It seems to me that for the Florida Supreme Court to respond to this decision, and to provide a cleared explanation, should take no more than 24 hours at most, and so, although it is a slowdown, it is certainly not critical, if the ultimate decision is to count all of the ballots that were never counted.

If that decision isn't forthcoming in time, then no outcome of this case could possibly rescue the effort.

SESNO: Laurence Tribe, we are grateful fro your time today in the midst of everybody trying to digest this thing. We appreciate your point of view. We want to get another point of view now from C. Boyden Gray, former White House counsel, a Republican obviously.

Mr. Gray, your take on this?

C. BOYDEN GRAY, FMR. BUSH W.H. COUNSEL: Well, I think it is not a short-term victory for either side, but I would rather be lawyer in the Bush camp now than one in Gore camp.

There are two parts I would like to deal with. one is the short- term delay issue that Professor Tribe just discussed. There's at least a day here that's lost, every day is very, very important for the Gore team, and I wonder whether Judge Sauls can actually resolve his case without hearing further from the Florida Supreme Court. So there is some delay involved here.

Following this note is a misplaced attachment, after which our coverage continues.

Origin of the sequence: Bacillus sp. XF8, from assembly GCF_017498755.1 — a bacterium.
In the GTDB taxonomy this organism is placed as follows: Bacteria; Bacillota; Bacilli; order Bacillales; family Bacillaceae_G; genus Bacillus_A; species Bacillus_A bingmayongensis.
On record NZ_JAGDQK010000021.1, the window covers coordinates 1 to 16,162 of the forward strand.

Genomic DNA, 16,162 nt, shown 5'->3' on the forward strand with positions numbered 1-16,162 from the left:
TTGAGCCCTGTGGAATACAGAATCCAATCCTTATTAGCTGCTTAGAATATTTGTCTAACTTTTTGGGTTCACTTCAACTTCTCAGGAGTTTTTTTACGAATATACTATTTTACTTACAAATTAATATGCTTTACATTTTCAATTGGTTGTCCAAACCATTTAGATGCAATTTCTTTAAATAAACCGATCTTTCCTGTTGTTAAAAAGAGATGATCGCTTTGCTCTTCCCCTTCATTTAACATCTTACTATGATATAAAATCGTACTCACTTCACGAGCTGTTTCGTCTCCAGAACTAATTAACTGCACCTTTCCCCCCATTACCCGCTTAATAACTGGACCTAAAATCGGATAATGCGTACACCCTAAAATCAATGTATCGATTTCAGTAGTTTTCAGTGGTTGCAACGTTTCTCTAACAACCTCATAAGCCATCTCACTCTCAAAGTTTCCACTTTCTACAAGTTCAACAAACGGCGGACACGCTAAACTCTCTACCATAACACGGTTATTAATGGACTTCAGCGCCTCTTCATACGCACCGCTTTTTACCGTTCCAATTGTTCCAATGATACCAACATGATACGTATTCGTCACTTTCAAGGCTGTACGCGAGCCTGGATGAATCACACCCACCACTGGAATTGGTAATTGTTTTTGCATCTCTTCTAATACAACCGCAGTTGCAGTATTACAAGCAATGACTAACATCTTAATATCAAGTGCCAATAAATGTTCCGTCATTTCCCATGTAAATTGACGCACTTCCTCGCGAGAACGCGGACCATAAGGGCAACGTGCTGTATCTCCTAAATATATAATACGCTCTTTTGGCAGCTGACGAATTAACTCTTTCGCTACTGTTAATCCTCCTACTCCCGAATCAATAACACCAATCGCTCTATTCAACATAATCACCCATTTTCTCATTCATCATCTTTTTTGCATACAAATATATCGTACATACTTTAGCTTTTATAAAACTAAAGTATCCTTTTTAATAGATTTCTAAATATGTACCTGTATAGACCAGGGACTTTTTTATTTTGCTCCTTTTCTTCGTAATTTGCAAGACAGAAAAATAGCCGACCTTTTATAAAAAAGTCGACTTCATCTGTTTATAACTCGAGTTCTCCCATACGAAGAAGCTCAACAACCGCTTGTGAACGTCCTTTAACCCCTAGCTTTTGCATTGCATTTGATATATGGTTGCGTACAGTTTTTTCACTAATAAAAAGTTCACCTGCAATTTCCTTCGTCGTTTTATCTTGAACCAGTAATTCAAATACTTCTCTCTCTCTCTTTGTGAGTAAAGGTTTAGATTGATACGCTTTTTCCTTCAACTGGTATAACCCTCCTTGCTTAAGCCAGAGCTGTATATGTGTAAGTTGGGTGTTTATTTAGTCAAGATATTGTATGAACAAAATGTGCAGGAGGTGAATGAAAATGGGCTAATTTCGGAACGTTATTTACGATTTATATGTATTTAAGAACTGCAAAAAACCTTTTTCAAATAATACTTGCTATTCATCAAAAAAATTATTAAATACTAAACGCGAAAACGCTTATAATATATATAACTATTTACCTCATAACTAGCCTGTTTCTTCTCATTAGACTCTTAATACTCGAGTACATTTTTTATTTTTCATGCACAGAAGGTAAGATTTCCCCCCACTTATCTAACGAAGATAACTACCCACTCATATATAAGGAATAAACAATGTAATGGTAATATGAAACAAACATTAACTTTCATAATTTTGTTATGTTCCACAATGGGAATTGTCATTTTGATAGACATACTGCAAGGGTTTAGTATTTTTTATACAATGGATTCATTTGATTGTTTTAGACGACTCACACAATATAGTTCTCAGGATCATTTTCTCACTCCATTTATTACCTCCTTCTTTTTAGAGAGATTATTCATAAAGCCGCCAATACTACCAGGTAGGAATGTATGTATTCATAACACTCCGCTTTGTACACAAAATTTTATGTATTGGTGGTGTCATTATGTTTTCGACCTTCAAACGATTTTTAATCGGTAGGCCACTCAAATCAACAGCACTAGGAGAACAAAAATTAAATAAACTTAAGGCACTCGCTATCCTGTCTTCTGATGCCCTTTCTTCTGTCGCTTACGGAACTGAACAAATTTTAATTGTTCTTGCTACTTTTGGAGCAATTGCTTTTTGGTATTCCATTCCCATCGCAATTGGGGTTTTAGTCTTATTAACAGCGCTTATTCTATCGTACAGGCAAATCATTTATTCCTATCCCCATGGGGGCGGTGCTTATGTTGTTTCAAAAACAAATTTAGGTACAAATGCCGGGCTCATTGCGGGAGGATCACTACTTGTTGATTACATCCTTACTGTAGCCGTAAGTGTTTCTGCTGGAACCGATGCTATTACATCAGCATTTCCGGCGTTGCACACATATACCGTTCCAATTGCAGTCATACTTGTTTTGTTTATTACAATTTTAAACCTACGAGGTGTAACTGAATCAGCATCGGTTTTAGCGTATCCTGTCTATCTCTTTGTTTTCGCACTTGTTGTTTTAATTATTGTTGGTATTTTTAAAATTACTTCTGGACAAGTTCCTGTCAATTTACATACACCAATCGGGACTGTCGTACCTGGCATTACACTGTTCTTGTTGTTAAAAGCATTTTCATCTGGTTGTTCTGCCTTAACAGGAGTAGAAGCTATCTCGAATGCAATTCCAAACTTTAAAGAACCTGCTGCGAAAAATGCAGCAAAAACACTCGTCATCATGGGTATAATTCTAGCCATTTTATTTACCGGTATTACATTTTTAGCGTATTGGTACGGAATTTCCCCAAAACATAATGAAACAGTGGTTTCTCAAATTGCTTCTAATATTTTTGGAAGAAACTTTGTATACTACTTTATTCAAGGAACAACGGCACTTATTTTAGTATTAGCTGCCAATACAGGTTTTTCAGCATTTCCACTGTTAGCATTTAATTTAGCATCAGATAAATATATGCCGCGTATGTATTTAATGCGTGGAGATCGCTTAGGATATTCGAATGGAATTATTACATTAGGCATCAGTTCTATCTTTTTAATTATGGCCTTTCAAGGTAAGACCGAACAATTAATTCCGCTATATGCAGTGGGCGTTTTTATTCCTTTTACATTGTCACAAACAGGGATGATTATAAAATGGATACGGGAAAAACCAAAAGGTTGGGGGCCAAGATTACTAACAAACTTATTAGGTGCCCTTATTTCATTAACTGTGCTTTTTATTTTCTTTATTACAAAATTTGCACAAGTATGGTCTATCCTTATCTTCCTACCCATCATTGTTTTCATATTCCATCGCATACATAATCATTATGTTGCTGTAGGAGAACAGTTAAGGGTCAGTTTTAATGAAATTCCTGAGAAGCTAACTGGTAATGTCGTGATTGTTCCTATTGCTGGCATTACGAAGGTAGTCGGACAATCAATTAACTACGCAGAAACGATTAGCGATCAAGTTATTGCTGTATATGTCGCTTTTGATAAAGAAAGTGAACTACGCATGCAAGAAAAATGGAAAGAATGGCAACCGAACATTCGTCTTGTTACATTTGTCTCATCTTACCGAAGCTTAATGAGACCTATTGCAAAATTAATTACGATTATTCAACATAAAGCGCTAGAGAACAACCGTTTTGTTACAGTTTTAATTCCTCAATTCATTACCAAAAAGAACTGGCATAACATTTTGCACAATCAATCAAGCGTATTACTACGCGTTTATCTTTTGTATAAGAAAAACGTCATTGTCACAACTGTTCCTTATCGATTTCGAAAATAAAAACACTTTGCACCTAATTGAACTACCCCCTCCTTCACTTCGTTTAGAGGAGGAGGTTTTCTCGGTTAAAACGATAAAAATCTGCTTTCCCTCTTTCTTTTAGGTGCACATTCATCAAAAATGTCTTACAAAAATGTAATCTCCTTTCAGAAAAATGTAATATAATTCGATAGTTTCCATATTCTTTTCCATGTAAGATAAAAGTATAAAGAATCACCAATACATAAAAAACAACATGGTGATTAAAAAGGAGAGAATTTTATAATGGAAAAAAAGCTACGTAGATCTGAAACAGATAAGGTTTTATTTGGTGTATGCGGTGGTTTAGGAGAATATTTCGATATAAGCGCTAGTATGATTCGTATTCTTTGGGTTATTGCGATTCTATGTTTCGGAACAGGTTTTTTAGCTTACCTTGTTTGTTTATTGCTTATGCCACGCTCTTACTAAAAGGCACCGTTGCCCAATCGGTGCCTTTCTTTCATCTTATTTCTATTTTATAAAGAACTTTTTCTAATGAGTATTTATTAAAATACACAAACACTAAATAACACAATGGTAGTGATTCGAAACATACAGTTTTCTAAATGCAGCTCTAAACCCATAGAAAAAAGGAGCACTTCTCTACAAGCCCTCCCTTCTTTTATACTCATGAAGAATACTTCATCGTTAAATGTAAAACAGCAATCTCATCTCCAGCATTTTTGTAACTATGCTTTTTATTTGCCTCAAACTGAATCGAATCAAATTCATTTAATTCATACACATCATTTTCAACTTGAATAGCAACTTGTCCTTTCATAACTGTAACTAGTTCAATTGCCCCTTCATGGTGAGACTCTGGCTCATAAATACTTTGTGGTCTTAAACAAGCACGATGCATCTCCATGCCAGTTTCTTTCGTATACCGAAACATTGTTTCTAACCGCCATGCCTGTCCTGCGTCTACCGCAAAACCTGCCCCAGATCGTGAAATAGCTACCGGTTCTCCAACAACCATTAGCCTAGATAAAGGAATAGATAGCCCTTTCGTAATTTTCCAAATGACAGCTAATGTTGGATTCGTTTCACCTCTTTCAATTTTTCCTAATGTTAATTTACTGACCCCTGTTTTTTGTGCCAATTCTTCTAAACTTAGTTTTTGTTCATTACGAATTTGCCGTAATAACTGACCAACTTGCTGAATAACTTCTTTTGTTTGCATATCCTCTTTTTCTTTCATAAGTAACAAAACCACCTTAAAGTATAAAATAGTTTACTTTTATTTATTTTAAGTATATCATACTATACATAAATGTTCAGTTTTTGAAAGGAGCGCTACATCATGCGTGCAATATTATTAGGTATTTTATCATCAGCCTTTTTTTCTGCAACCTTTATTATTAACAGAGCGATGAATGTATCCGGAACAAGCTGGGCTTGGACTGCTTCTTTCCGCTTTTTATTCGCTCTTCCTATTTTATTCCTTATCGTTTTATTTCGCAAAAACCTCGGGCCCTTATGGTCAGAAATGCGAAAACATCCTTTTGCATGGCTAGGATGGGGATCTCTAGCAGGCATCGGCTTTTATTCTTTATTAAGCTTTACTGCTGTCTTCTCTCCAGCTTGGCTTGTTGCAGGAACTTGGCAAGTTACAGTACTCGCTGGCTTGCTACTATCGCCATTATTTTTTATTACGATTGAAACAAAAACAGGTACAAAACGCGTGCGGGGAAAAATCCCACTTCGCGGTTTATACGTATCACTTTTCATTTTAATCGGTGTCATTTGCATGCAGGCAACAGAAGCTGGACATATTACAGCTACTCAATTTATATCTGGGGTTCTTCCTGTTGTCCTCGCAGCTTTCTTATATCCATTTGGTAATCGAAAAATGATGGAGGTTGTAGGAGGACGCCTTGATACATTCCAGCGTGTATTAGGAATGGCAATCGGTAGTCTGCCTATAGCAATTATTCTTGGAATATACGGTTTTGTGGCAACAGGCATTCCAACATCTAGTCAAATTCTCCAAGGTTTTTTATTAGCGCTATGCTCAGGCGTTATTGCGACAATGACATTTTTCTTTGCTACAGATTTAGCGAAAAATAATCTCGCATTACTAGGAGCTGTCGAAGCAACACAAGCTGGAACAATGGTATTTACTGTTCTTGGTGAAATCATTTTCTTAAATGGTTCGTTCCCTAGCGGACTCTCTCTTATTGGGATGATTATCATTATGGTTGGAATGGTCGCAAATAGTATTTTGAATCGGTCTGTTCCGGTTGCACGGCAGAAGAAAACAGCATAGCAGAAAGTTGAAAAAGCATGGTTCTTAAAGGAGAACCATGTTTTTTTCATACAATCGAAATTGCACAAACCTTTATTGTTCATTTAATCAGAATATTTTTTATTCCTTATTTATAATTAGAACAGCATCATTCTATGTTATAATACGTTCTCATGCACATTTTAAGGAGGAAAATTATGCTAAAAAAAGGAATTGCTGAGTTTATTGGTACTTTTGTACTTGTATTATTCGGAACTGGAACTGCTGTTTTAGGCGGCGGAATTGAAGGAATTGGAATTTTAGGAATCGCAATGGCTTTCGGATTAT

Longer term, the reason I would rather be a lawyer in the Bush camp is because the Supreme Court is sending quite clear signals that they take legislature supremacy quite seriously here, both in terms of the Constitution and in terms of Article III , Section 5, which is the statute that implements this constitutional scheme.